In the mean time many prodigies were announced; the greater part of which were little credited or even slighted, because individuals were the reporters of them, and also because, the Etrurians being now at war with them, they had no aruspices through whom they might attend to them.
The attention of all was turned to a particular one: the lake in the Alban grove swelled to an unusual height without any rain, or any other cause which could account for the matter independently of a miracle.
Commissioners were sent to the Delphic oracle to inquire what the gods portended by this prodigy;
but an interpreter of the fates was presented to them nearer home in a certain aged Veientian, who, amid the scoffs thrown out by the Roman and Etrurian soldiers from the out-posts and guards, declared, after the manner of one delivering a prophecy, that until the water should be discharged from the Alban lake, the Romans should never become masters of Veii.
This was disregarded at first as having been thrown out at random, afterwards it began to be canvassed in conversation; until one of the Roman soldiers on guard asked one of the townsmen who was nearest him (a conversational intercourse having now taken place in consequence of the long continuance of the war) who he was, who threw out those dark expressions concerning the Alban lake?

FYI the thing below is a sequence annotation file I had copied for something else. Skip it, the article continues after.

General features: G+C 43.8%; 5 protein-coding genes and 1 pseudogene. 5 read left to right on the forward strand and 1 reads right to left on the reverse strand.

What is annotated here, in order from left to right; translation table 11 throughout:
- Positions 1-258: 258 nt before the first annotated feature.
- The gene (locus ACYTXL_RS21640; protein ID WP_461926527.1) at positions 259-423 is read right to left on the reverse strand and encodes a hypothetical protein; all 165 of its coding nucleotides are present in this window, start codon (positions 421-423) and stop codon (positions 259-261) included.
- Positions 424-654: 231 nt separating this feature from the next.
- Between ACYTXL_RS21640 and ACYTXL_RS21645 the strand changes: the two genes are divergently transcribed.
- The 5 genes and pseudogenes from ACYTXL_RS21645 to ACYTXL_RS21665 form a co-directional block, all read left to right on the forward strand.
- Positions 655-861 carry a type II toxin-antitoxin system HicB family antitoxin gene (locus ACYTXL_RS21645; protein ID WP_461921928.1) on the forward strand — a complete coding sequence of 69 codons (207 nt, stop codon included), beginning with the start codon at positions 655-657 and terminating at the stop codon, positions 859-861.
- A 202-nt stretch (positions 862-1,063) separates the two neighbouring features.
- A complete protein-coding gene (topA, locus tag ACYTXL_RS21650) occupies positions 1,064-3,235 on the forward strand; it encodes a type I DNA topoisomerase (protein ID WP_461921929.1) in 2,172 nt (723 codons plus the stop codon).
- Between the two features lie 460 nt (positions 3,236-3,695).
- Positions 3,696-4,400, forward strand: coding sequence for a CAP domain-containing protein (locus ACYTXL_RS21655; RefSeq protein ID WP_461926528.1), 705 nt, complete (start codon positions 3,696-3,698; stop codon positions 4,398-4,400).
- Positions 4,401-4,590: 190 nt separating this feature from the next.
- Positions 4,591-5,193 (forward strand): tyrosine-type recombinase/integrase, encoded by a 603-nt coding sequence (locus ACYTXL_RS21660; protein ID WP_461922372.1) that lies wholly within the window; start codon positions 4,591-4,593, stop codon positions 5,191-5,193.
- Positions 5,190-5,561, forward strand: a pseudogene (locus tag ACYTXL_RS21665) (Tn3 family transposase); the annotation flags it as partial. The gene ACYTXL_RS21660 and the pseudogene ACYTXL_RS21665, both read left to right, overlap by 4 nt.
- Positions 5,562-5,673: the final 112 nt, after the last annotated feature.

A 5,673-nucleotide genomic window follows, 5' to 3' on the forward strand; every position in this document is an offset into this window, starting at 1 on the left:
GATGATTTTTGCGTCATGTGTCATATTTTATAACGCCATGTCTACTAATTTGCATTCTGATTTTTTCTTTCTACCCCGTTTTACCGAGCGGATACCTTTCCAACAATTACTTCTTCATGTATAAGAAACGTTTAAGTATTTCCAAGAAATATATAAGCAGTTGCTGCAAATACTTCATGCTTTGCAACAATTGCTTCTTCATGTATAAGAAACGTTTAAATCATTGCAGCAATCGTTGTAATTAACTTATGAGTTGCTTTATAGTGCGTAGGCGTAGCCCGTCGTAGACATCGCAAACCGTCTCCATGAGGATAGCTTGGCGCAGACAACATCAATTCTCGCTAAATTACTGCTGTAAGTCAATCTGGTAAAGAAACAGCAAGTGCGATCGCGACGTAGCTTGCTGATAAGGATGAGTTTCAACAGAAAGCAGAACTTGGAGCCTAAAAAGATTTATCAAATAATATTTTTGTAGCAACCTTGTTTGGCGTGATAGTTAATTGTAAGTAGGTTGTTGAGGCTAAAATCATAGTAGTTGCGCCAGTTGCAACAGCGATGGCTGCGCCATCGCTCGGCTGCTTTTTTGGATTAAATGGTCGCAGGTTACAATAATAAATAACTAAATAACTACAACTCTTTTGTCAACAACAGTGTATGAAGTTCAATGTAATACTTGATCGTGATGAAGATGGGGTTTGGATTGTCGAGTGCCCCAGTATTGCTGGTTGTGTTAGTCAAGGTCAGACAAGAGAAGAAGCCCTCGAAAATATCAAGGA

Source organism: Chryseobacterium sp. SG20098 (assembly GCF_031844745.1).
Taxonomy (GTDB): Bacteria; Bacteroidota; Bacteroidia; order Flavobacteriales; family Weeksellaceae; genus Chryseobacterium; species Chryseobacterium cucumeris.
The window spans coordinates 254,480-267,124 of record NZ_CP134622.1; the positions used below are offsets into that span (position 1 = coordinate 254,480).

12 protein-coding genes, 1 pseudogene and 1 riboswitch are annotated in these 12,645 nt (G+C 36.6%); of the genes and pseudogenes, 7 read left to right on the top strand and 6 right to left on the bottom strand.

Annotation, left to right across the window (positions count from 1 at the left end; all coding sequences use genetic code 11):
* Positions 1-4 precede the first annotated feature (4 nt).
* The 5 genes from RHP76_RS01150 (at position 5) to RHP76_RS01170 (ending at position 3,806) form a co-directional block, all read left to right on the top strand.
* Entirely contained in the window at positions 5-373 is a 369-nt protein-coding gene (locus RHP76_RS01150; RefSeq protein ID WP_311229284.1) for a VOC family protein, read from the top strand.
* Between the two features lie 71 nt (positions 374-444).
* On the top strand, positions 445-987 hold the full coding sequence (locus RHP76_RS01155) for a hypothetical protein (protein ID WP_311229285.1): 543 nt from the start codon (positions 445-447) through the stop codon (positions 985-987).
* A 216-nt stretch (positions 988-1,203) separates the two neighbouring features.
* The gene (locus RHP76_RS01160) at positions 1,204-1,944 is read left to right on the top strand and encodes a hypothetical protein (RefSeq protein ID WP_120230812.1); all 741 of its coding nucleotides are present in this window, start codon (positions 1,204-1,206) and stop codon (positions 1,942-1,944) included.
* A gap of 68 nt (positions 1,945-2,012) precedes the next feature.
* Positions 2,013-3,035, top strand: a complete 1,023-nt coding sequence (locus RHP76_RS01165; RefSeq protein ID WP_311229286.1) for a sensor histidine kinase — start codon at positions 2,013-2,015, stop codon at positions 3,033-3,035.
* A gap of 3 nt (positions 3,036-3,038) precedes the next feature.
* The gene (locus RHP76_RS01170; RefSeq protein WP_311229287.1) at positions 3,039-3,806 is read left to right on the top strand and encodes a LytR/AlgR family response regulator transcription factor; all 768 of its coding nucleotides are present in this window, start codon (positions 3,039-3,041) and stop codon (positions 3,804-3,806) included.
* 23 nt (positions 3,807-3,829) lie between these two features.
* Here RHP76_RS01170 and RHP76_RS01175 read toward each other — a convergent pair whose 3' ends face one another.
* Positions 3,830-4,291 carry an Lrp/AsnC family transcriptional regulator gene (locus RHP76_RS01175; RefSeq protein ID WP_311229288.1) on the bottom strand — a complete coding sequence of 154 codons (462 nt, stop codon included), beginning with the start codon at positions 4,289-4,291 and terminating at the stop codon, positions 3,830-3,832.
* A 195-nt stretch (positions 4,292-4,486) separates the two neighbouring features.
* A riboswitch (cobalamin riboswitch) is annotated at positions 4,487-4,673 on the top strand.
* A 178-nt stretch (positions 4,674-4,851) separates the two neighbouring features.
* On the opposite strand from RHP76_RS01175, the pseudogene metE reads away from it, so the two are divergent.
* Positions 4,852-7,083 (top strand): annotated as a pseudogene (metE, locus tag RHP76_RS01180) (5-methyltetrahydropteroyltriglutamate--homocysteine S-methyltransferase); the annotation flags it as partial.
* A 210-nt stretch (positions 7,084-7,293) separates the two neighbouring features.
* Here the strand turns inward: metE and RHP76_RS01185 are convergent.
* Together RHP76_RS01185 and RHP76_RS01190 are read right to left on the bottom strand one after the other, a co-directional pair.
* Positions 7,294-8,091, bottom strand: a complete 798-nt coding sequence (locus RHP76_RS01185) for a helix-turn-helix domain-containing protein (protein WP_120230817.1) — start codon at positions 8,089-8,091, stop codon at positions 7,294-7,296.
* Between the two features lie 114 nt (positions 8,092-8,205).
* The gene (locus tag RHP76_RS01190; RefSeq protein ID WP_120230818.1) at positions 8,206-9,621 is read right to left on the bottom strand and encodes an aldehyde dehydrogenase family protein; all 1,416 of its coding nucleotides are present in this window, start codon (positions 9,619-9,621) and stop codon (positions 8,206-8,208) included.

After he heard that he was an aruspex, being a man whose mind was not without a tincture of religion, pretending that he wished to consult him on the expiation of a private portent, if he could aid him, he enticed the prophet to a conference.
And when, being unarmed, they had proceeded a considerable distance from their respective parties without any apprehension, the Roman youth having the advantage in strength, took up the feeble old man in the sight of all, and amid the ineffectual bustle made by the Etrurians, carried him away to [p. 342]
his own party.
When he was conducted before the general, and sent from thence to Rome to the senate, to those who asked him what that was which he had stated
concerning the Alban lake, he replied, “that undoubtedly the gods were angry with the Veientian people on that day, on which they had inspired him with the resolve to disclose the ruin of his country as destined by the fates.
Wherefore what he then declared urged by divine inspiration, he neither could recall so that it may be unsaid; and perhaps by concealing what the immortal gods wished to be published, no less guilt was contracted than by openly declaring what ought to be concealed.
Thus therefore it was recorded in the books of the fates, thus in the Etrurian doctrine, that whensoever the Alban water should rise to a great height, then, if the Romans should discharge it in a proper manner, victory was granted them over the Veientians: before that occurred, that the gods would not desert the walls of Veii.”
He then detailed what would be the legitimate method of draining. But the senate deeming his authority as but of little weight, and not to be entirely depended on in so important a matter, determined to wait for the deputies and the responses of the Pythian oracle.